The fate of a statue of 18th-century slave trader Edward Colston toppled by Black Lives Matter protesters in 2020 will finally be decided, as a proposal to put it on permanent display in a museum nears approval. 

The statue has been out of the public eye since January 2022, but is expected to return to the M Shed, an institution dedicated to the city’s history, where it was briefly displayed. 

In a statement, the mayor of Bristol said: “I remain in support of the view that the best place for the statue is in a museum where its context, and that of what it represents to many communities can be appropriately shared with diverse audiences.”

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BRISTOL, ENGLAND - JUNE 07: The toppled statue of Edward Colston lies on display in M Shed museum on June 7, 2021 in Bristol, England. The controversial bronze statue of 17th Century slave merchant Edward Colston was graffitied and pulled down during a Black Lives Matter protest one year ago. The long-term plan for the statue will be decided by a public consultation led by the We Are Bristol History Commission. (Photo by Polly Thomas/Getty Images)

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Bristol Commission Recommends Contested Statue Should Go to City Museum

The statue and its plinth are both Grade II listed, which in England designates historical importance, and ensures certain protections. Bristol City Council’s development control committee is scheduled to vote on the de-listing of the statue on February 21 in order to separate it from its plinth. According to the proposal, the plinth would remain on Colston Avenue, and would eventually receive a new plaque.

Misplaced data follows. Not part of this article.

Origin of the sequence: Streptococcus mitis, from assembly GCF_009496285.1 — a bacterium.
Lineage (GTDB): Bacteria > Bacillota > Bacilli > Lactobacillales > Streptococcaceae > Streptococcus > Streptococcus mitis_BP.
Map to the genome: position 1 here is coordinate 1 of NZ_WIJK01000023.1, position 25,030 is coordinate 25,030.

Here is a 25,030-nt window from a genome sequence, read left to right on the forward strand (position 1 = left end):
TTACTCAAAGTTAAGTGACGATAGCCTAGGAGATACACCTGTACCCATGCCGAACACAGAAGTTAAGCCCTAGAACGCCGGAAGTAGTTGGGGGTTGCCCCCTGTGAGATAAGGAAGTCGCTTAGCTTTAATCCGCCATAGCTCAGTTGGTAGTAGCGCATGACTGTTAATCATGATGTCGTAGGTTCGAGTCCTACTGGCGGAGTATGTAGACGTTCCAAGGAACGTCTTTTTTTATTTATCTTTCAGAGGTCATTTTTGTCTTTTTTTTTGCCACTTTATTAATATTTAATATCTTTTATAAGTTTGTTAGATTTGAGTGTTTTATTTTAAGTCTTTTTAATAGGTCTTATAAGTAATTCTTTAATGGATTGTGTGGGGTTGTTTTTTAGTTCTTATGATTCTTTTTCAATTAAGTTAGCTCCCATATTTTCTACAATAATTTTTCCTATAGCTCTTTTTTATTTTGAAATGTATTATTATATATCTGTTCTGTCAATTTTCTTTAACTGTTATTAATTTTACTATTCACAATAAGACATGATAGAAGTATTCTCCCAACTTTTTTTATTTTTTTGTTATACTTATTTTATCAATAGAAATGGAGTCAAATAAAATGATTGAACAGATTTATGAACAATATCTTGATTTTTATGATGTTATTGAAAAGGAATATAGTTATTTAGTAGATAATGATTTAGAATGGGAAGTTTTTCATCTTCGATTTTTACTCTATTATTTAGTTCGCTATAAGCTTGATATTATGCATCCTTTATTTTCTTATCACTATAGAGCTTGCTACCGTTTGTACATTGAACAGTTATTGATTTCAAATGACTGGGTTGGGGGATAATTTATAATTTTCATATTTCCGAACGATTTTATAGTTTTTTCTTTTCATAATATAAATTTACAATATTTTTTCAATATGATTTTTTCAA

In June 2020, a group of protesters pulled the statue from its pedestal in Bristol, England, and rolled it into a nearby harbor. Protesters had targeted the statue given Colston’s involvement in the Royal African Company, a vital enterprise in the British slave trade. Additionally, the harbor where the statue was submerged in was a site where enslaved Africans had been thrown overboard. Images of the toppling went viral, and the statue swiftly became emblematic of the debate over displaying monuments to historical figures linked to slavery and colonization should be on public view. 

The statue of Colston was retrieved from the waters, subsequently dividing the Bristol community on whether it should return to its pedestal or be shuttled out of view. In a council report, the Bristol City Council Conservation Committee deemed that the statue’s reinstatement at the harbor was “not a reasonable expectation” as it was a potential target of “civil unrest”.

While seeking a permanent solution, Bristol city council placed the statue on view at the M Shed museum. There, the statue was installed on its side and was accompanied by a timeline that detailed the context around its defacement. 

A city-wide survey conducted by the We Are Bristol History Commission reported that 80% of city residents approved of the statue being on display in a museum. Professor Tim Cole, the chair of We Are Bristol History Commission, and an author of the report said in a statement that the project required they “gather many diverse opinions and views that truly demonstrated the complexity of the feelings associated with the statue and the many strands of context associated with it.”

If the proposal is approved, the statue will debut in a new exhibition dedicated to the local history of civilian demonstrations.